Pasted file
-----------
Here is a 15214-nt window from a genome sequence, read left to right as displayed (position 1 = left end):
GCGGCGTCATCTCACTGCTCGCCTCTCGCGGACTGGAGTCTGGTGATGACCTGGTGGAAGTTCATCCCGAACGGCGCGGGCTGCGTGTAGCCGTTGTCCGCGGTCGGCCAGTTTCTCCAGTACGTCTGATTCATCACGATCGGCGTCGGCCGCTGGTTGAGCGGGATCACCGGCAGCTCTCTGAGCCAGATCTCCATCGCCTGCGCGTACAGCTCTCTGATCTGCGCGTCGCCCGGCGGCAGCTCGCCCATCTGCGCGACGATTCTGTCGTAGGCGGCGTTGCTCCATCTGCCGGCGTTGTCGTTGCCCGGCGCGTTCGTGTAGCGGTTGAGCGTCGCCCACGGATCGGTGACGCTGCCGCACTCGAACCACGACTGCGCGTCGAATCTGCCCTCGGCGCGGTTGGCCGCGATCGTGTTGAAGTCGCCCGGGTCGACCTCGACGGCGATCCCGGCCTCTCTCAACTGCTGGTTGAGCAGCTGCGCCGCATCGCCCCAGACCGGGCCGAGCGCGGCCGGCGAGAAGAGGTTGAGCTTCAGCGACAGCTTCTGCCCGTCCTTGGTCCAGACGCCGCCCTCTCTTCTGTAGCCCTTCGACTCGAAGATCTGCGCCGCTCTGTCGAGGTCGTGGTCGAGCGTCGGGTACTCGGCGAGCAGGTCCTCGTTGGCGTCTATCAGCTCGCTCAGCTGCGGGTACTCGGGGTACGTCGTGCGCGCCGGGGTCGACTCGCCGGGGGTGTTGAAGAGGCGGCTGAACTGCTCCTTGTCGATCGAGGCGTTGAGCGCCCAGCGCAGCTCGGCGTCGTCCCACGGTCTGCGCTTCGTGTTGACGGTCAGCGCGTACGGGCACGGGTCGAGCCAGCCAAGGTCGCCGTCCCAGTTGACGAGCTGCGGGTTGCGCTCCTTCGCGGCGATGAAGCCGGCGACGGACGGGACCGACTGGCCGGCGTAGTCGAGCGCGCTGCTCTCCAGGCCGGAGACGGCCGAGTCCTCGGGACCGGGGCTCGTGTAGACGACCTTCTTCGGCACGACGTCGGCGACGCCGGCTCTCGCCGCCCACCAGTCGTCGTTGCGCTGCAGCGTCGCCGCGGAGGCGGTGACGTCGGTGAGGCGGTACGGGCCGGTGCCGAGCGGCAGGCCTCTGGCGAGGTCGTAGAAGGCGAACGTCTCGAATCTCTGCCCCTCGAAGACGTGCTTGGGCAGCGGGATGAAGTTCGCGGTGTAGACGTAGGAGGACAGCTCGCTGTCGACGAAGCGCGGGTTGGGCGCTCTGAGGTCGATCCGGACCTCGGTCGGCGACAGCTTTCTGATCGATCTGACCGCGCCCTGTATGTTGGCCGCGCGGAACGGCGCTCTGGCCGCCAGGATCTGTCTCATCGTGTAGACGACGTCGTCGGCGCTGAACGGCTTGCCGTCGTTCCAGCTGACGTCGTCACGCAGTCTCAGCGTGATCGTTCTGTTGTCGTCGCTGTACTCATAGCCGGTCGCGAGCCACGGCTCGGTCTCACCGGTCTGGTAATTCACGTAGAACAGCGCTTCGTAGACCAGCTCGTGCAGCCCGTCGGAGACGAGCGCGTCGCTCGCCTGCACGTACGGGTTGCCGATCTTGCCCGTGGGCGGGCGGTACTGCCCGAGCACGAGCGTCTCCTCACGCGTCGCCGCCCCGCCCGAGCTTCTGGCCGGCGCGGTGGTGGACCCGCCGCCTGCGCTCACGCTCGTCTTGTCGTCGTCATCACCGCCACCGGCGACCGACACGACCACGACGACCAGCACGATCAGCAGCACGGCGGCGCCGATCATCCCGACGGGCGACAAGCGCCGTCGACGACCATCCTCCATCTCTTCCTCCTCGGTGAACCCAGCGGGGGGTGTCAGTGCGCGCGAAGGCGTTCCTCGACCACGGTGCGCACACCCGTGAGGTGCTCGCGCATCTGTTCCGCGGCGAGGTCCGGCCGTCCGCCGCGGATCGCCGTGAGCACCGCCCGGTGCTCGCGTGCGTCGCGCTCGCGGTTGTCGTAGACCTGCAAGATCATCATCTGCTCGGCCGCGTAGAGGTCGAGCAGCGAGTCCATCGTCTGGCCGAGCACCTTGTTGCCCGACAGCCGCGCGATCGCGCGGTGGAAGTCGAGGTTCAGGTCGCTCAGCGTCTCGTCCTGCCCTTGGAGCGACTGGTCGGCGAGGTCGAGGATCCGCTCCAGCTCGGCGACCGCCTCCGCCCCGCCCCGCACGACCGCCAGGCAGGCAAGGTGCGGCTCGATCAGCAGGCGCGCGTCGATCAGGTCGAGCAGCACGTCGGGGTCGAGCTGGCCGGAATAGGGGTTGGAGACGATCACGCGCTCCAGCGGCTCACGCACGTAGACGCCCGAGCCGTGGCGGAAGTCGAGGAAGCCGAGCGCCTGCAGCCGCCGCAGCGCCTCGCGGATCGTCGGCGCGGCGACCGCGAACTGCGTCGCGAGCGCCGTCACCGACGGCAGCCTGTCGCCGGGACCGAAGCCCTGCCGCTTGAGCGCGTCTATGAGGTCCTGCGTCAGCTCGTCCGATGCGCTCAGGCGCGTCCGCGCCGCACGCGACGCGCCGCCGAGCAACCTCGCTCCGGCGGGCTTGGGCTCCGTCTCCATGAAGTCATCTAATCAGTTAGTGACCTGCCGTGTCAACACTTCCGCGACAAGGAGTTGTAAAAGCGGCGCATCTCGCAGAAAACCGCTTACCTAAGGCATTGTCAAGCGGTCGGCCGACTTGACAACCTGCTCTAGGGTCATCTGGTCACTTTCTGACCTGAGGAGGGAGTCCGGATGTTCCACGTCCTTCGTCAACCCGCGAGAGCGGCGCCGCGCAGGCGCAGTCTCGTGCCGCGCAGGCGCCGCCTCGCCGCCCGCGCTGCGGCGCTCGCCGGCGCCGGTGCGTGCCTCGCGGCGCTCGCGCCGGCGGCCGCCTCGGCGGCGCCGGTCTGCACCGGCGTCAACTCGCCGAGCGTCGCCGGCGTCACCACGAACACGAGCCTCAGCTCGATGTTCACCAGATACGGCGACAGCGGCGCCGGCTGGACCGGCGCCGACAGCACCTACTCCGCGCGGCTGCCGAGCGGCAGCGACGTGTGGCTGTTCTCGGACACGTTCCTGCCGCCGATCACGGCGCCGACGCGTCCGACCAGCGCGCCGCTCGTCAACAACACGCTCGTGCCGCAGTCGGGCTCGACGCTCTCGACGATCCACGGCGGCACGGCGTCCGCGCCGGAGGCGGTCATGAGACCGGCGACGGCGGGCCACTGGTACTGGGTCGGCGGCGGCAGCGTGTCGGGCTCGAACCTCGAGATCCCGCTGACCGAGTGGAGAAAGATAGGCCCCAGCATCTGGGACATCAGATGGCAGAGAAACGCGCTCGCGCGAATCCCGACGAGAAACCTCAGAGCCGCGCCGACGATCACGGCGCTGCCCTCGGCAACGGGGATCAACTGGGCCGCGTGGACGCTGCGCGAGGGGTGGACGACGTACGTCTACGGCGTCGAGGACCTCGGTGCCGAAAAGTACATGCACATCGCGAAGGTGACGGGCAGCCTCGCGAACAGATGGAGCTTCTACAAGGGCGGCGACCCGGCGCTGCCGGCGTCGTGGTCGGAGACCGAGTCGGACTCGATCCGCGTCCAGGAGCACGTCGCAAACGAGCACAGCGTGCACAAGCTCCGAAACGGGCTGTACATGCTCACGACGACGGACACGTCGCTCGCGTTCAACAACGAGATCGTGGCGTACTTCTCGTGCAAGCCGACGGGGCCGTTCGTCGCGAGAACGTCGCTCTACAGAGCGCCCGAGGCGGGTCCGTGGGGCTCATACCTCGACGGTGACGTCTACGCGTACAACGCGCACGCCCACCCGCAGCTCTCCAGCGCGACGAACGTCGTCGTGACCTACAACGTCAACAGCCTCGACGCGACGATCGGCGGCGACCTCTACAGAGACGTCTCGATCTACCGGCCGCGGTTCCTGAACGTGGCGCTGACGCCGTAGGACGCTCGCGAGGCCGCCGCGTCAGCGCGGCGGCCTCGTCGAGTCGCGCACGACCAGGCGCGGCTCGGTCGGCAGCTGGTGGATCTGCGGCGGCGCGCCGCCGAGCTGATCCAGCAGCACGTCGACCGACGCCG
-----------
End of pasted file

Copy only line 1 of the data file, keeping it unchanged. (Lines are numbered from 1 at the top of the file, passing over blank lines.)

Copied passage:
Here is a 15214-nt window from a genome sequence, read left to right as displayed (position 1 = left end):